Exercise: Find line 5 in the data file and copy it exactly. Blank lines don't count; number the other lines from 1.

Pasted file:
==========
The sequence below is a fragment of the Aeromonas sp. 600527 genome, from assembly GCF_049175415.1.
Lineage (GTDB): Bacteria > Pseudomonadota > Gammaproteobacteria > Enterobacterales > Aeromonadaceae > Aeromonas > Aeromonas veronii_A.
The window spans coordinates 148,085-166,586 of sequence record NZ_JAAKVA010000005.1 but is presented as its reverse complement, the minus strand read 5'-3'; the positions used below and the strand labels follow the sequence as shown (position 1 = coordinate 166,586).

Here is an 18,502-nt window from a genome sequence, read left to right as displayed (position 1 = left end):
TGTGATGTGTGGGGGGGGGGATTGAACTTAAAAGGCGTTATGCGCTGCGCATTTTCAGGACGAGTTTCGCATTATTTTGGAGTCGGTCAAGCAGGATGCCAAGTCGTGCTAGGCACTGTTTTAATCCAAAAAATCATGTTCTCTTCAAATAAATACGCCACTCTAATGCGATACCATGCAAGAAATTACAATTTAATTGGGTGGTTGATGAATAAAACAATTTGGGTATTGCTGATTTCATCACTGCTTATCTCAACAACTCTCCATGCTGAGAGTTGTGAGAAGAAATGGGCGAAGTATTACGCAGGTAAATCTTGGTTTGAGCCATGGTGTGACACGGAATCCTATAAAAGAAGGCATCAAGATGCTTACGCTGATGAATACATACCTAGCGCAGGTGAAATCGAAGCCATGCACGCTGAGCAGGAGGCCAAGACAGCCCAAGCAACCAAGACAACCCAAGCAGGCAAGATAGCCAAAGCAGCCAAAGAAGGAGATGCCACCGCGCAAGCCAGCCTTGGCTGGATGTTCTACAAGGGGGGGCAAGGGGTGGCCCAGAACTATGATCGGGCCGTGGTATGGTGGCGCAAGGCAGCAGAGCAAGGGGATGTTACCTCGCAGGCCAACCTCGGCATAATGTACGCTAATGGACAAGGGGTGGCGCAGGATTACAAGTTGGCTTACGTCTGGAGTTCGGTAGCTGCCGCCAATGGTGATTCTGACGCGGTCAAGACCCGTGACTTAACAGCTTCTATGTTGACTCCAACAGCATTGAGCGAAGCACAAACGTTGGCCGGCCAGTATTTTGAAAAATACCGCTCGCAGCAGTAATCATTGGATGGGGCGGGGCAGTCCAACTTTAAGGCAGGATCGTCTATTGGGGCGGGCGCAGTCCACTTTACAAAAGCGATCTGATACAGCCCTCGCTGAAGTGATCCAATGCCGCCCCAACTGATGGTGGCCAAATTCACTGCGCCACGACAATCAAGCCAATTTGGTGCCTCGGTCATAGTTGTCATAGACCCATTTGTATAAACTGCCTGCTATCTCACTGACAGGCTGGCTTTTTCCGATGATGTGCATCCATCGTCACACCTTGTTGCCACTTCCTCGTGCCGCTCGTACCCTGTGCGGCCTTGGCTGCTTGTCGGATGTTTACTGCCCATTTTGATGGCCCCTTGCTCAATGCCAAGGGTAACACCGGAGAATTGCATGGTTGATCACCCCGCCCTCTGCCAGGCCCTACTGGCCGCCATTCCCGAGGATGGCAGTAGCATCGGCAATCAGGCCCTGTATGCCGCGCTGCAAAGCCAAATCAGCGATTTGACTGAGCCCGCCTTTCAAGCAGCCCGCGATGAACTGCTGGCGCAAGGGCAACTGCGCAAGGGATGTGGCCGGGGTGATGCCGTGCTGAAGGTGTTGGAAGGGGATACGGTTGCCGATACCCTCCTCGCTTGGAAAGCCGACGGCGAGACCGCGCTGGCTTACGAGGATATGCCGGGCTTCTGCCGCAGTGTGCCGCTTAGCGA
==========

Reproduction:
TGTGATGTGTGGGGGGGGGGATTGAACTTAAAAGGCGTTATGCGCTGCGCATTTTCAGGACGAGTTTCGCATTATTTTGGAGTCGGTCAAGCAGGATGCCAAGTCGTGCTAGGCACTGTTTTAATCCAAAAAATCATGTTCTCTTCAAATAAATACGCCACTCTAATGCGATACCATGCAAGAAATTACAATTTAATTGGGTGGTTGATGAATAAAACAATTTGGGTATTGCTGATTTCATCACTGCTTATCTCAACAACTCTCCATGCTGAGAGTTGTGAGAAGAAATGGGCGAAGTATTACGCAGGTAAATCTTGGTTTGAGCCATGGTGTGACACGGAATCCTATAAAAGAAGGCATCAAGATGCTTACGCTGATGAATACATACCTAGCGCAGGTGAAATCGAAGCCATGCACGCTGAGCAGGAGGCCAAGACAGCCCAAGCAACCAAGACAACCCAAGCAGGCAAGATAGCCAAAGCAGCCAAAGAAGGAGATGCCACCGCGCAAGCCAGCCTTGGCTGGATGTTCTACAAGGGGGGGCAAGGGGTGGCCCAGAACTATGATCGGGCCGTGGTATGGTGGCGCAAGGCAGCAGAGCAAGGGGATGTTACCTCGCAGGCCAACCTCGGCATAATGTACGCTAATGGACAAGGGGTGGCGCAGGATTACAAGTTGGCTTACGTCTGGAGTTCGGTAGCTGCCGCCAATGGTGATTCTGACGCGGTCAAGACCCGTGACTTAACAGCTTCTATGTTGACTCCAACAGCATTGAGCGAAGCACAAACGTTGGCCGGCCAGTATTTTGAAAAATACCGCTCGCAGCAGTAATCATTGGATGGGGCGGGGCAGTCCAACTTTAAGGCAGGATCGTCTATTGGGGCGGGCGCAGTCCACTTTACAAAAGCGATCTGATACAGCCCTCGCTGAAGTGATCCAATGCCGCCCCAACTGATGGTGGCCAAATTCACTGCGCCACGACAATCAAGCCAATTTGGTGCCTCGGTCATAGTTGTCATAGACCCATTTGTATAAACTGCCTGCTATCTCACTGACAGGCTGGCTTTTTCCGATGATGTGCATCCATCGTCACACCTTGTTGCCACTTCCTCGTGCCGCTCGTACCCTGTGCGGCCTTGGCTGCTTGTCGGATGTTTACTGCCCATTTTGATGGCCCCTTGCTCAATGCCAAGGGTAACACCGGAGAATTGCATGGTTGATCACCCCGCCCTCTGCCAGGCCCTACTGGCCGCCATTCCCGAGGATGGCAGTAGCATCGGCAATCAGGCCCTGTATGCCGCGCTGCAAAGCCAAATCAGCGATTTGACTGAGCCCGCCTTTCAAGCAGCCCGCGATGAACTGCTGGCGCAAGGGCAACTGCGCAAGGGATGTGGCCGGGGTGATGCCGTGCTGAAGGTGTTGGAAGGGGATACGGTTGCCGATACCCTCCTCGCTTGGAAAGCCGACGGCGAGACCGCGCTGGCTTACGAGGATATGCCGGGCTTCTGCCGCAGTGTGCCGCTTAGCGA